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Miles Kahler's Research Cited in Foreign Policy

Why Is the IMF Chief Always European?

Joshua E. Keating, Foreign Policy

WithInternational Monetary Fund (IMF) Managing Director Dominique Strauss-Kahn cooling his heels in Rikers Island after an arrest on sexual assault charges and a growing chorus of international voices -- including U.S. Treasury Secretary Timothy Geithner -- calling for him to resign, speculation is rampant as to who will be his replacement. Officials from Brazil and South Africa are calling for the next managing director to be from a developing country, but European governments counter that, in accordance with tradition, the next director should be European. (French Finance Minister Christine Lagarde has been floated as one possible candidate.) But when was it agreed that the IMF should always be run by a European?

It never really was. The policy is a long-standing "gentlemen's agreement" under which the IMF managing director is a European and the World Bank president is an American. There's no mention of the director's nationality in the IMF's Articles of Agreement, which state only that the director is appointed by the organization's executive board. The voting rules are set up so that countries with the highest "quotas" -- a measure of the size of their economy and economic viability -- are given preference for membership. In practice, for most of the IMF's history, this has meant that the United States and Western Europe have dominated the board.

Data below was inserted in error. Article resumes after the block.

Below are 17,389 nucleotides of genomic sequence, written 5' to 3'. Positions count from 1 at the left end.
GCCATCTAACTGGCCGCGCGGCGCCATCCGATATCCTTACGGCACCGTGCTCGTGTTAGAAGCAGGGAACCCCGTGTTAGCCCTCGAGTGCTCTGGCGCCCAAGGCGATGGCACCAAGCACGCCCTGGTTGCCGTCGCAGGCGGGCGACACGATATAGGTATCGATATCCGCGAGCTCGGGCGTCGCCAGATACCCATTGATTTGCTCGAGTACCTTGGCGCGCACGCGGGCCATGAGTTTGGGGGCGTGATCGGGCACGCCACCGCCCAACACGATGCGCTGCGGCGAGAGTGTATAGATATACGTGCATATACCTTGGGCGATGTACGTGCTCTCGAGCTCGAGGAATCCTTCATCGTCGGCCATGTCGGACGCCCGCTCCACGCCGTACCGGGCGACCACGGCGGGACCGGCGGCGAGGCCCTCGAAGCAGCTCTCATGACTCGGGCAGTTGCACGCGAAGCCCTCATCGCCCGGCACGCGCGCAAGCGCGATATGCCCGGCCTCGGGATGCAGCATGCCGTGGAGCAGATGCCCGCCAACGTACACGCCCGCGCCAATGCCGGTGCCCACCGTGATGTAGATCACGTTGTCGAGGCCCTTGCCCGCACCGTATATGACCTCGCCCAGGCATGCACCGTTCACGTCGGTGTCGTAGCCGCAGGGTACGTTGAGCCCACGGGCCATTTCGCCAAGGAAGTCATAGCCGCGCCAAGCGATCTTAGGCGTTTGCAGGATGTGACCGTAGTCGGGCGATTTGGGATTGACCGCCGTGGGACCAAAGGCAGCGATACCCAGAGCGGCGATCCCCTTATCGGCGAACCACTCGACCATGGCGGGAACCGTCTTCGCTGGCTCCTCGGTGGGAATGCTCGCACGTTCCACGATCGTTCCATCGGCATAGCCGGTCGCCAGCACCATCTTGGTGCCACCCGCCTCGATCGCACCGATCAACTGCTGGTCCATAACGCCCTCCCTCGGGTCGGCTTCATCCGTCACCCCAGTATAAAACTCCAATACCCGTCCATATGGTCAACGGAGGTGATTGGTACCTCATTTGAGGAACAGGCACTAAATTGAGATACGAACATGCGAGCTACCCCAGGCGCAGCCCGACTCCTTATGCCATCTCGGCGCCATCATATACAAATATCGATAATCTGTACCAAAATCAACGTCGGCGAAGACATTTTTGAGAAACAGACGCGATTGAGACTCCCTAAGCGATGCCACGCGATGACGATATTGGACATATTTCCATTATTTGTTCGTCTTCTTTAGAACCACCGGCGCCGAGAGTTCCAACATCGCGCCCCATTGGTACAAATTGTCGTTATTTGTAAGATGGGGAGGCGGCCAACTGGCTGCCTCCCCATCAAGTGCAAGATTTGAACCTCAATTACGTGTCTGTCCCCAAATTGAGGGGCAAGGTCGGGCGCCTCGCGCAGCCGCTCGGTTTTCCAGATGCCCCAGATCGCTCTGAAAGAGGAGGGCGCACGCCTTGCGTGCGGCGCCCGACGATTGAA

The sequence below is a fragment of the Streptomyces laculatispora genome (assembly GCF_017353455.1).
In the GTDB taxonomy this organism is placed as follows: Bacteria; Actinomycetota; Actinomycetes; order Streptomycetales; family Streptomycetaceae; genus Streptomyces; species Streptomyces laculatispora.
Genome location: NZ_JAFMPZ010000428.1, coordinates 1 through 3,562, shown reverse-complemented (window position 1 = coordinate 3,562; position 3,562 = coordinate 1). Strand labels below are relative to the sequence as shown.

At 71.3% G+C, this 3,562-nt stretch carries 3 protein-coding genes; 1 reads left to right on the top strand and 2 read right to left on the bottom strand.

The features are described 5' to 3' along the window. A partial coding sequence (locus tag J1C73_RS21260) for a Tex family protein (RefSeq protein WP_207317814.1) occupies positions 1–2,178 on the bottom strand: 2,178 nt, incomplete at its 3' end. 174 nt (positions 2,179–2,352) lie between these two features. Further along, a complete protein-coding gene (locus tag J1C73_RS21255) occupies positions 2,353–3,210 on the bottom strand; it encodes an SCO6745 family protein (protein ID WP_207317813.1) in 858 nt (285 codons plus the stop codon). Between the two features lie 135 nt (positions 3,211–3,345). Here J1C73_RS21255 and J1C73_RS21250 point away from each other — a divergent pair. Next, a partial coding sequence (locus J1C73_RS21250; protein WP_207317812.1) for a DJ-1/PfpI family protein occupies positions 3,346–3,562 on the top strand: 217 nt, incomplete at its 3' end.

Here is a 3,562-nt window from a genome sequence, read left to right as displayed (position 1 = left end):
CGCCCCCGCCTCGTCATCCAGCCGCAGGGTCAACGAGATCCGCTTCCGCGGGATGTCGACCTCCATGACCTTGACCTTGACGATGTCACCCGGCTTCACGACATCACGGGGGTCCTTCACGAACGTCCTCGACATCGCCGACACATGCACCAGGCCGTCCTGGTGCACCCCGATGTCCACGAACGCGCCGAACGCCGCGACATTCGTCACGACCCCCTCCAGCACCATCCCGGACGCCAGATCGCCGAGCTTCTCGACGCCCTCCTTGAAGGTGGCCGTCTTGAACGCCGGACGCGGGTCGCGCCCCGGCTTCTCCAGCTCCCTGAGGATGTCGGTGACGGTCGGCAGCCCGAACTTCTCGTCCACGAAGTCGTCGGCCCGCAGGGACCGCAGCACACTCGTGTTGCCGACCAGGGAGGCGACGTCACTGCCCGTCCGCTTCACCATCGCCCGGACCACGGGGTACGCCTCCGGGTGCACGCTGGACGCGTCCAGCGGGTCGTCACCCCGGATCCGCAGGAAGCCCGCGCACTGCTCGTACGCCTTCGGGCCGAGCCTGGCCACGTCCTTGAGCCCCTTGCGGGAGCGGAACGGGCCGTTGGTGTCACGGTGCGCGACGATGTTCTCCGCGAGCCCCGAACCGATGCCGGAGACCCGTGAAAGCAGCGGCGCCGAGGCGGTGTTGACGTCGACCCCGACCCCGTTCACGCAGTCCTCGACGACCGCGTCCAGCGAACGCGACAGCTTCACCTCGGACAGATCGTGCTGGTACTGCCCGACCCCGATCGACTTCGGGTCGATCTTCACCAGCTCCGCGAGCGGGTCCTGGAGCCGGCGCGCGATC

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Miles Kahler is Rohr Professor of Pacific International Relations at IR/PS and Distinguished Professor of Political Science at UC San Diego. His principal areas of research are international relations and international political economy, particularly international institutions and global governance, Asian regional institutions, the evolution of the nation-state, and the political economy of international finance.